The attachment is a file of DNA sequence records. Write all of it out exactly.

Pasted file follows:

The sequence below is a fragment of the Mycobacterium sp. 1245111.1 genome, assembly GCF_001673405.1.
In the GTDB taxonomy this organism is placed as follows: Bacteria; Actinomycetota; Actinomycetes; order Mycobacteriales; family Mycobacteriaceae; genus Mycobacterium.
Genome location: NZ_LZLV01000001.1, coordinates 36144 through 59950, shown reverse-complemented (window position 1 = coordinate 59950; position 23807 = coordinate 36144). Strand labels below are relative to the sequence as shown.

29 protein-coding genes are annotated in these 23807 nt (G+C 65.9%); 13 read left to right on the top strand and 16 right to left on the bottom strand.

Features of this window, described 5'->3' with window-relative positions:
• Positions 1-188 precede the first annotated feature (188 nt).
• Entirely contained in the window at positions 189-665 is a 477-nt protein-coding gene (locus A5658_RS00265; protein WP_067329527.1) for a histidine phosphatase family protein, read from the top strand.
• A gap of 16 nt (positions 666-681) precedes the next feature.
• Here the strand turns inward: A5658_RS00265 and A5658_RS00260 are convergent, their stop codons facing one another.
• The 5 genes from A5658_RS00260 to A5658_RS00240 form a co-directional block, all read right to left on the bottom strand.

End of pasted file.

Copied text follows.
The sequence below is a fragment of the Mycobacterium sp. 1245111.1 genome, assembly GCF_001673405.1.
In the GTDB taxonomy this organism is placed as follows: Bacteria; Actinomycetota; Actinomycetes; order Mycobacteriales; family Mycobacteriaceae; genus Mycobacterium.
Genome location: NZ_LZLV01000001.1, coordinates 36144 through 59950, shown reverse-complemented (window position 1 = coordinate 59950; position 23807 = coordinate 36144). Strand labels below are relative to the sequence as shown.

29 protein-coding genes are annotated in these 23807 nt (G+C 65.9%); 13 read left to right on the top strand and 16 right to left on the bottom strand.

Features of this window, described 5'->3' with window-relative positions:
• Positions 1-188 precede the first annotated feature (188 nt).
• Entirely contained in the window at positions 189-665 is a 477-nt protein-coding gene (locus A5658_RS00265; protein WP_067329527.1) for a histidine phosphatase family protein, read from the top strand.
• A gap of 16 nt (positions 666-681) precedes the next feature.
• Here the strand turns inward: A5658_RS00265 and A5658_RS00260 are convergent, their stop codons facing one another.
• The 5 genes from A5658_RS00260 to A5658_RS00240 form a co-directional block, all read right to left on the bottom strand.